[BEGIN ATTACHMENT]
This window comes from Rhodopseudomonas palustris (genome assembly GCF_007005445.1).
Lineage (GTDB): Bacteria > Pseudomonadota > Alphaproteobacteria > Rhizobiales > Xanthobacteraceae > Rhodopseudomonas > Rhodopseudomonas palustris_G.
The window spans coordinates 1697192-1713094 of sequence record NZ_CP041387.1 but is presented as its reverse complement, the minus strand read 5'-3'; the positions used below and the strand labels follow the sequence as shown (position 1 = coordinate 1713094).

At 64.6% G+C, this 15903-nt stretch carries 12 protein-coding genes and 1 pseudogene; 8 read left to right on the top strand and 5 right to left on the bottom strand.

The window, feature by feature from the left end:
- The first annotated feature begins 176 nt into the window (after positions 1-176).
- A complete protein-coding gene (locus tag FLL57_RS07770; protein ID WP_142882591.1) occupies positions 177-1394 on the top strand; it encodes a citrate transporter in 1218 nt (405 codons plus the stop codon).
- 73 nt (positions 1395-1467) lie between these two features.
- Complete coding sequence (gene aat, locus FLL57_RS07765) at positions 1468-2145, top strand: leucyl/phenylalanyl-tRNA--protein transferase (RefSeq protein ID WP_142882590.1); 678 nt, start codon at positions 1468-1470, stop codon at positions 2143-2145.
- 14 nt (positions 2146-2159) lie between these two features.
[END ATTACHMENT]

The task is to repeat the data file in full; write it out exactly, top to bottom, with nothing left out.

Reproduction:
This window comes from Rhodopseudomonas palustris (genome assembly GCF_007005445.1).
Lineage (GTDB): Bacteria > Pseudomonadota > Alphaproteobacteria > Rhizobiales > Xanthobacteraceae > Rhodopseudomonas > Rhodopseudomonas palustris_G.
The window spans coordinates 1697192-1713094 of sequence record NZ_CP041387.1 but is presented as its reverse complement, the minus strand read 5'-3'; the positions used below and the strand labels follow the sequence as shown (position 1 = coordinate 1713094).

At 64.6% G+C, this 15903-nt stretch carries 12 protein-coding genes and 1 pseudogene; 8 read left to right on the top strand and 5 right to left on the bottom strand.

The window, feature by feature from the left end:
- The first annotated feature begins 176 nt into the window (after positions 1-176).
- A complete protein-coding gene (locus tag FLL57_RS07770; protein ID WP_142882591.1) occupies positions 177-1394 on the top strand; it encodes a citrate transporter in 1218 nt (405 codons plus the stop codon).
- 73 nt (positions 1395-1467) lie between these two features.
- Complete coding sequence (gene aat, locus FLL57_RS07765) at positions 1468-2145, top strand: leucyl/phenylalanyl-tRNA--protein transferase (RefSeq protein ID WP_142882590.1); 678 nt, start codon at positions 1468-1470, stop codon at positions 2143-2145.
- 14 nt (positions 2146-2159) lie between these two features.